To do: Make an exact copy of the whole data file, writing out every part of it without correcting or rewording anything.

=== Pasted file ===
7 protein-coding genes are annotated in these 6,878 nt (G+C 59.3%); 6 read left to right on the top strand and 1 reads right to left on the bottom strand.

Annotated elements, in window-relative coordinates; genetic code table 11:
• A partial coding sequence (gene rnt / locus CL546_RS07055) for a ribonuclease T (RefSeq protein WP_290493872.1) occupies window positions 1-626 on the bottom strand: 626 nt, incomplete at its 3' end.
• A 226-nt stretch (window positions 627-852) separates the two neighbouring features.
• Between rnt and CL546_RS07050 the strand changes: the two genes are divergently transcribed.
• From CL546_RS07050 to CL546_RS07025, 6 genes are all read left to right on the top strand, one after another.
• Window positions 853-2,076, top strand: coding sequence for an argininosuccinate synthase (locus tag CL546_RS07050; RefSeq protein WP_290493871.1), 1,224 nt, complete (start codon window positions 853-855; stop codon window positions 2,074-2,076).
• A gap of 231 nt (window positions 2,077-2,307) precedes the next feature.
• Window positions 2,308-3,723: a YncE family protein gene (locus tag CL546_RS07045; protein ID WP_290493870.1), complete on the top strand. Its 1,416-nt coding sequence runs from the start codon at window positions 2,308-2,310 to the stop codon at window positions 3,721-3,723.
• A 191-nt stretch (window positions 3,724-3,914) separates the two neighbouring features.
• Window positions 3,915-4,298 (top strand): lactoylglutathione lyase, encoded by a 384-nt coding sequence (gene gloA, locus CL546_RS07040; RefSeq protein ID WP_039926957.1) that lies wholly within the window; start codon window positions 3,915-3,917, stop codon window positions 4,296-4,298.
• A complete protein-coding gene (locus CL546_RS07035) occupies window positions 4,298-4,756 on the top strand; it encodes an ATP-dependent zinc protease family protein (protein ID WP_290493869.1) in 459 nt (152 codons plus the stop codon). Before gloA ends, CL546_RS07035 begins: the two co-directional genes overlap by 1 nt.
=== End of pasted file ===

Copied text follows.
7 protein-coding genes are annotated in these 6,878 nt (G+C 59.3%); 6 read left to right on the top strand and 1 reads right to left on the bottom strand.

Annotated elements, in window-relative coordinates; genetic code table 11:
• A partial coding sequence (gene rnt / locus CL546_RS07055) for a ribonuclease T (RefSeq protein WP_290493872.1) occupies window positions 1-626 on the bottom strand: 626 nt, incomplete at its 3' end.
• A 226-nt stretch (window positions 627-852) separates the two neighbouring features.
• Between rnt and CL546_RS07050 the strand changes: the two genes are divergently transcribed.
• From CL546_RS07050 to CL546_RS07025, 6 genes are all read left to right on the top strand, one after another.
• Window positions 853-2,076, top strand: coding sequence for an argininosuccinate synthase (locus tag CL546_RS07050; RefSeq protein WP_290493871.1), 1,224 nt, complete (start codon window positions 853-855; stop codon window positions 2,074-2,076).
• A gap of 231 nt (window positions 2,077-2,307) precedes the next feature.
• Window positions 2,308-3,723: a YncE family protein gene (locus tag CL546_RS07045; protein ID WP_290493870.1), complete on the top strand. Its 1,416-nt coding sequence runs from the start codon at window positions 2,308-2,310 to the stop codon at window positions 3,721-3,723.
• A 191-nt stretch (window positions 3,724-3,914) separates the two neighbouring features.
• Window positions 3,915-4,298 (top strand): lactoylglutathione lyase, encoded by a 384-nt coding sequence (gene gloA, locus CL546_RS07040; RefSeq protein ID WP_039926957.1) that lies wholly within the window; start codon window positions 3,915-3,917, stop codon window positions 4,296-4,298.
• A complete protein-coding gene (locus CL546_RS07035) occupies window positions 4,298-4,756 on the top strand; it encodes an ATP-dependent zinc protease family protein (protein ID WP_290493869.1) in 459 nt (152 codons plus the stop codon). Before gloA ends, CL546_RS07035 begins: the two co-directional genes overlap by 1 nt.